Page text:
Photo from MySQL Blog
Kaj Arnö announced on his blog about the acquisition of MySQL by Sun Microsystems. He wrote that this has taken everybody by surprise – users, community members, customers, partners and MySQL employees. He believes that depending on one’s relationship to MySQL, the immediate reaction upon hearing the news may be a mixture of various feelings, including excitement, pride, disbelief and satisfaction, but also anxiety. Most Industry experts have been speculating that MySQL will likely be a hot IPO for 2008.
As part of the transaction, Sun will pay approximately $800 million in cash in exchange for all MySQL stock and assume approximately $200 million in options. The transaction is expected to close in late Q3 or early Q4 of Sun’s fiscal 2008. Completion of the transaction is subject to regulatory approval and other customary closing conditions.
Kaj Arnö is the VP of Community Relations for MySQL. He is responsible for communicating and evangelizing MySQL within the software development community — as well as representing the community’s interests to MySQL’s senior management team. He has been with MySQL since 2001 in a variety of executive positions, including managing the company’s relationship with SAP. Prior to MySQL, he founded and was CEO of Polycon Ab, a training and professional services provider in Finland and Germany. He began his professional programming career with Datema and IBM.
Given Sun’s proven track record as the largest contributor to Open Source, Kaj assures that MySQL users have plenty of reason to feel happy about the acquisition. There are many companies that attempt to ride the wave of positive attention towards Open Source, but Sun gets it right. Sun gets Open Source. Java has been released under the GPL. There’s the OpenSolaris operating system. There’s Open Office / Star Office. There’s the GlassFish application server. There’s the NetBeans IDE tool. And more.
Anxiety on the part of MySQL users may stem from Sun’s success with Java and Solaris. Will MySQL’s support for other programming languages and operating systems now be given less attention? Absolutely not. MySQL is still being managed by the same people, and the charter is still the same. There is no need for reducing the set of platforms or languages. It only makes sense to continue to support de facto Web development standards like LAMP, as well as emerging ones like Ruby and Eclipse. This deal is about addition, not subtraction.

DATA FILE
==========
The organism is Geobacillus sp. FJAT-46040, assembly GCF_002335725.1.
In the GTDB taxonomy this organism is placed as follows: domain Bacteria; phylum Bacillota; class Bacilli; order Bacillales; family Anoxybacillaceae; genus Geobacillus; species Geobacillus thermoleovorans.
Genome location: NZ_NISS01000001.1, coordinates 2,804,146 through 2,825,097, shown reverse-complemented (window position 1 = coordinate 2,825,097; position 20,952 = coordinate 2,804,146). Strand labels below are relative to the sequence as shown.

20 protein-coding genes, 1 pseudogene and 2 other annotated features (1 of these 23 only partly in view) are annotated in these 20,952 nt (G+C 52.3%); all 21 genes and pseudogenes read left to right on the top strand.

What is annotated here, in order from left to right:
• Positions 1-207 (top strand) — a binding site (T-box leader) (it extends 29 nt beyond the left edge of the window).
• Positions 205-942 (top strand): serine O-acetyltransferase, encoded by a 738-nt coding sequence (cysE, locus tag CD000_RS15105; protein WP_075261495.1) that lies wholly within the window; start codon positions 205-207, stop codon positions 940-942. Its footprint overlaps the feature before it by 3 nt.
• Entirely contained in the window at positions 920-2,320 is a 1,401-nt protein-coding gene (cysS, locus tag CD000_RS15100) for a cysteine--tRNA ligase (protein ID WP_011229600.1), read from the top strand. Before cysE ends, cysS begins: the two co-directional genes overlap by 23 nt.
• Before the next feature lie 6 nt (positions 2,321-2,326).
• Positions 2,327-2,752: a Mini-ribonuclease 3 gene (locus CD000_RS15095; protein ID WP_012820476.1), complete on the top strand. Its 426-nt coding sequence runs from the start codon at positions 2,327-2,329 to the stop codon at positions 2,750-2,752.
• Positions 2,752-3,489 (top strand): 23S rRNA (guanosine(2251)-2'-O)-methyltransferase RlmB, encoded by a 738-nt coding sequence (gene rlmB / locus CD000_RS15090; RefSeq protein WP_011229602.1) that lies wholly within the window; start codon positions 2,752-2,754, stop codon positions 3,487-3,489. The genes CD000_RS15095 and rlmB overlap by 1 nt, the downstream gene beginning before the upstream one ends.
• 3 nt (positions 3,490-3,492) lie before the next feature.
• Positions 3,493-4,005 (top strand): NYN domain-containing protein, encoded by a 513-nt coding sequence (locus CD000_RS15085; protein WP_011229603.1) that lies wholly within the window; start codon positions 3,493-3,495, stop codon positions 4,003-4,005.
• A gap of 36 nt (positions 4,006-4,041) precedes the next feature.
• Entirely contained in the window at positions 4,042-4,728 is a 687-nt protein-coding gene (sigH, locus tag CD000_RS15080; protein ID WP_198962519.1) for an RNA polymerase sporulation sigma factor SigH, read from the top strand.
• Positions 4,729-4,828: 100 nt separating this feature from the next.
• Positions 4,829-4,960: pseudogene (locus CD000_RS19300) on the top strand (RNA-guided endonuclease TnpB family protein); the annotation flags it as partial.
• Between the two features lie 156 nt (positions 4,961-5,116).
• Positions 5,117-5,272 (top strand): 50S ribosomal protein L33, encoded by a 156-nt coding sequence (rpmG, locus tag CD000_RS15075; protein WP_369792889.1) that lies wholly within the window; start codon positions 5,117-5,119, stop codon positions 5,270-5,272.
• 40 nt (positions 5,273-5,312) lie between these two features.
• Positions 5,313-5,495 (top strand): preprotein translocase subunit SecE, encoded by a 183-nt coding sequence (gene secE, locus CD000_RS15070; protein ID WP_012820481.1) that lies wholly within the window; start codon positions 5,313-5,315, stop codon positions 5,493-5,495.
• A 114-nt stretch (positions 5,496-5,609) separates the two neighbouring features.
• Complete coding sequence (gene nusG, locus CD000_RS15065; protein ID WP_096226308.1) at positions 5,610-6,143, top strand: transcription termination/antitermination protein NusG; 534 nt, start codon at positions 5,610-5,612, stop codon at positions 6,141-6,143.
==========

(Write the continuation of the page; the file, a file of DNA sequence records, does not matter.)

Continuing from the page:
What does the acquisition of MySQL by Sun mean for the core MySQL community?
The acquisition of MySQL by Sun will be seen as good news also by the core group of users who form the active MySQL community. This is because Sun is a safe haven for MySQL. Sun knows Open Source, and to the extent things change, Sun is expected to add value to the community. MySQL will continue to work with their quality contributors, continue to provide to the MySQL Forums, the Planet MySQL blog aggregator, #mysql-dev and #mysql channels on Freenode will remain, MySQL University lessons, and the MySQL Users Conference. There will be effort into connecting the many FOSS enthusiasts and experts at Sun with the active MySQL user community.
Users in the community have already started reacting to the acquisition in many ways. If Open Office’s database be improved with MySQL in a much easier way. Will Sun try to streamline the licensing madness that MySQL has become. This licensing madness is perhaps one of the many reasons that people have begun to flock to PostGreSQL. It may even surprise many industry observers on the goal of Sun with this acquisition as Sun had done its much needed effort to push PostGreSQL on Solaris earlier.
Here is an excerpt from Jonathan Schwartz, CEO and president of Sun Microsystems;
I’ve asked our team to negotiate an arms’ length commercial transaction, prior to closing, that allows us to provide Global Enterprise Support for MySQL – so that traditional enterprises looking for the same mission critical support they’ve come to expect with proprietary databases can have that peace of mind with MySQL, as well. This gives traditional enterprises a world of new choices and competition. If there’s one item customers have been asking from us for years it’s more innovation in the database marketplace – we’re now in a position to respond.